I can't understand a definition and a theorem about vector spaces and linear (in)dependency of a set of vectors

There is a definition in the book that says:

A set of n vectors {$$e_1, e_2, ..., e_n$$} is linearly independent if there do not exist real numbers $$a_1, a_2, ..., a_n$$, where at least one of the $$a_i$$ is not zero, such that $$a_1e_1+a_2e_2+...+a_ne_n=\vec0$$ Otherwise, the set {$$e_1, e_2, ..., e_n$$} is called linearly dependent

I can't get into it at all. If we have a set of linearly independent vectors then we can't get $$0$$ vector after their linear combination, isn't it true?

There's also a theorem that states

Given two nonzero vectors $$e_1$$ and $$e_2$$, if $$e_1 \cdot e_2 = 0$$, then $$e_1$$ and $$e_2$$ are linearly independent

but that seems like it says about a narrow case where both vectors are orthogonal but vectors $$v_1 = \begin{bmatrix}1, 0\end{bmatrix}$$ and $$v_2 = \begin{bmatrix}1, 1\end{bmatrix}$$ are linearly independent because their span is a 2D plane, however, their dot product is not equal to $$0$$

I'm not a strong mathematician, the most simplistic explanations are preferred

• Regarding your second question: The theorem says that orthogonal vectors are linearly independent, not that linearly independent vectors are orthogonal Nov 28 '21 at 8:25

The definition of linear independence that you gave is the classical one, but it doesn’t help much with intuition, in my view.

I think it’s better to start by defining linear dependence: a set of vectors is linearly dependent if one of them can be written as a linear combination of the other ones. That should make sense because it closely matches the meaning of “linearly dependent” in normal (non-mathematical) English. Then, of course a set of vectors is said to be linearly independent if they are not linearly dependent.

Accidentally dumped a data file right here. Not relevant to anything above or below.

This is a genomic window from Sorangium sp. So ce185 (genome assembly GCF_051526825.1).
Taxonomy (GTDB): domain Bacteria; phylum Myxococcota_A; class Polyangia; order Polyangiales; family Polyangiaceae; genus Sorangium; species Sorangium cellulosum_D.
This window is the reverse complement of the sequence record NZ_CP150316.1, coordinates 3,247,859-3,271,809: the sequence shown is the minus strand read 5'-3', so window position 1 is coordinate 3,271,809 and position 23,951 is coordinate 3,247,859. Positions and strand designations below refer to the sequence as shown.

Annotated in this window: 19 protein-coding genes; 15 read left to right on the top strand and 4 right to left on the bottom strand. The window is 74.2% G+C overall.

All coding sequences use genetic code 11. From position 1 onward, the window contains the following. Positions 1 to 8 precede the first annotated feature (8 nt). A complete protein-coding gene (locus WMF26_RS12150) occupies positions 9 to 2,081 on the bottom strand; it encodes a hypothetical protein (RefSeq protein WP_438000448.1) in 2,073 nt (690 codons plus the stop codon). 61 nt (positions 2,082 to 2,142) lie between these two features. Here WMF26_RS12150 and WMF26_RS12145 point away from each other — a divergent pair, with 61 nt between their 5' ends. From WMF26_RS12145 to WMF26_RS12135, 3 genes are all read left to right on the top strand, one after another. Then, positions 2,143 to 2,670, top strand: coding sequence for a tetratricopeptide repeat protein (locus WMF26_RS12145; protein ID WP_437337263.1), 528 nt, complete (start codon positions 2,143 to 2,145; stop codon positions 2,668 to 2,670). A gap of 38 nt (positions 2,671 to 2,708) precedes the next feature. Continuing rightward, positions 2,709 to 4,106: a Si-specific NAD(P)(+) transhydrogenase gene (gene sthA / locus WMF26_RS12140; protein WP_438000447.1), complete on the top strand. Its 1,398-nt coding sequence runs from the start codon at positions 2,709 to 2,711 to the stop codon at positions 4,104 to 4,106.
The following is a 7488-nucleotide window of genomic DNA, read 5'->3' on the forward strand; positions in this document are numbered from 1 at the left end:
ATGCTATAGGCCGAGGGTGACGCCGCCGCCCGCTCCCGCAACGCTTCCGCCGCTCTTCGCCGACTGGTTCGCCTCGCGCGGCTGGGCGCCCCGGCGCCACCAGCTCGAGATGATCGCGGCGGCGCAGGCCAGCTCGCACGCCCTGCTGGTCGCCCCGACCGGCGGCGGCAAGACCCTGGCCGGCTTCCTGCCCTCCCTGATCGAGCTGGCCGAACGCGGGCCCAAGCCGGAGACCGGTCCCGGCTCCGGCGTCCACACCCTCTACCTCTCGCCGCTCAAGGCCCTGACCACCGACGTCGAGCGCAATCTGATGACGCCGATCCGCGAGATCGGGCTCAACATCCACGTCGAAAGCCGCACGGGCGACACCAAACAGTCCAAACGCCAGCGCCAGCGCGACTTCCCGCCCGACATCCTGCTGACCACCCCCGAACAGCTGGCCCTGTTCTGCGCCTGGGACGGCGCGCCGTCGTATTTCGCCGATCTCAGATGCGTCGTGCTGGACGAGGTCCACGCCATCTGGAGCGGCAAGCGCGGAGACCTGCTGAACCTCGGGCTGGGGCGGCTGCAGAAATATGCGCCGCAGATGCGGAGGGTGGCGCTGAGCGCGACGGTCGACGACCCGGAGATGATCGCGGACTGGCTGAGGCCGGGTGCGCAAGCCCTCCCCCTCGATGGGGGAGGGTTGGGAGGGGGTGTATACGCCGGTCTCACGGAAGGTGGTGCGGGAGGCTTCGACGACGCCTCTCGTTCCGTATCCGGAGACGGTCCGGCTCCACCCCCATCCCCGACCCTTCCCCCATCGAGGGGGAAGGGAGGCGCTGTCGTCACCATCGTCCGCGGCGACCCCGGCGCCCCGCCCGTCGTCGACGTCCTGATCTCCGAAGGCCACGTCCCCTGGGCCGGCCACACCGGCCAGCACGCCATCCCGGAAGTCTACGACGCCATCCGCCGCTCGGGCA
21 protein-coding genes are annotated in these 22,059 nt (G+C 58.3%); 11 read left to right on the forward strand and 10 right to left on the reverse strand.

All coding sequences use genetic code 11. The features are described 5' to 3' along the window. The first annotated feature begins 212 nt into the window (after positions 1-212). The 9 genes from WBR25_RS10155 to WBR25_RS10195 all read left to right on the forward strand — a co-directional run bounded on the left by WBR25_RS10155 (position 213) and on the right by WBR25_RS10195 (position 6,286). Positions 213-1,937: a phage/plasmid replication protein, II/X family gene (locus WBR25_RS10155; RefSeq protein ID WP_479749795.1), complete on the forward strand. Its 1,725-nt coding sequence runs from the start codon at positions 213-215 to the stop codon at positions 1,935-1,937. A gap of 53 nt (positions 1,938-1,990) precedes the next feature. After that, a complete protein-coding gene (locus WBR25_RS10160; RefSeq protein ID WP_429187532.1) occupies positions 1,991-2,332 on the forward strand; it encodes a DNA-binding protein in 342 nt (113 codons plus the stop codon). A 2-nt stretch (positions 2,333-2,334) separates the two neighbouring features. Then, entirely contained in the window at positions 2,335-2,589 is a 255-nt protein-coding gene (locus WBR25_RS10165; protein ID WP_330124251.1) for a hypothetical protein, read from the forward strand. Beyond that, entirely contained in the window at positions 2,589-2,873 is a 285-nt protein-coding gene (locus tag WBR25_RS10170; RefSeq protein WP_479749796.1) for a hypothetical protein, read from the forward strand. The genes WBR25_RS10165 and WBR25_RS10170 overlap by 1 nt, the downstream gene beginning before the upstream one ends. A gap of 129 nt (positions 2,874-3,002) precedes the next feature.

This definition is equivalent to the classical one you cited, but it makes a lot more sense (to me, anyway).

So, think of the three vectors $$a = (1,0,0)$$, $$b=(0,1,0)$$, and $$c=(2,5,0)$$ in $$\mathbb R^3$$. Obviously $$c = 2a + 5b$$. So these vectors are linearly dependent. It’s also true that $$2a + 5b - c = 0$$, so we have a (non-silly) linear combination that gives us zero, as required by the classical definition, but this is rather less intuitive, in my view.

In fact, in $$\mathbb R^3$$, three vectors are linearly dependent if and only if they are coplanar. This should make sense —- if $$c$$ lies in the same plane as $$a$$ and $$b$$, then $$c$$ can be written as a linear combination of $$a$$ and $$b$$. My example above is just a rather trivial example of three coplanar vectors. I expect you can invent more interesting ones.

If two vectors are orthogonal, then it’s pretty obvious that neither can be written as a multiple of the other, so they’re certainly linearly independent. But, as you point out, this is a very special case, and it’s easy to find examples of pairs of vectors that are linearly independent without being orthogonal.

This is not true, but it's not entirely wrong either. For simplicity consider a set of two vectors $$\{u,v\}$$. We certainly can write the $$0$$-vector, which I'll call "$$\overline{0}$$" to distinguish it from the $$0$$-scalar, as a linear combination of $$u$$ and $$v$$ even if they are linearly independent: just take $$0u+0v.$$
And of course this works for any set of vectors whatsoever. A set of vectors is linearly independent iff there is no non-silly way of producing $$\overline{0}$$ as a linear combination.
Separately re: the end of your question, you are right that that theorem is a narrow case, but $$(i)$$ sometimes narrow cases are useful and $$(ii)$$ the idea of orthogonality is separately quite important.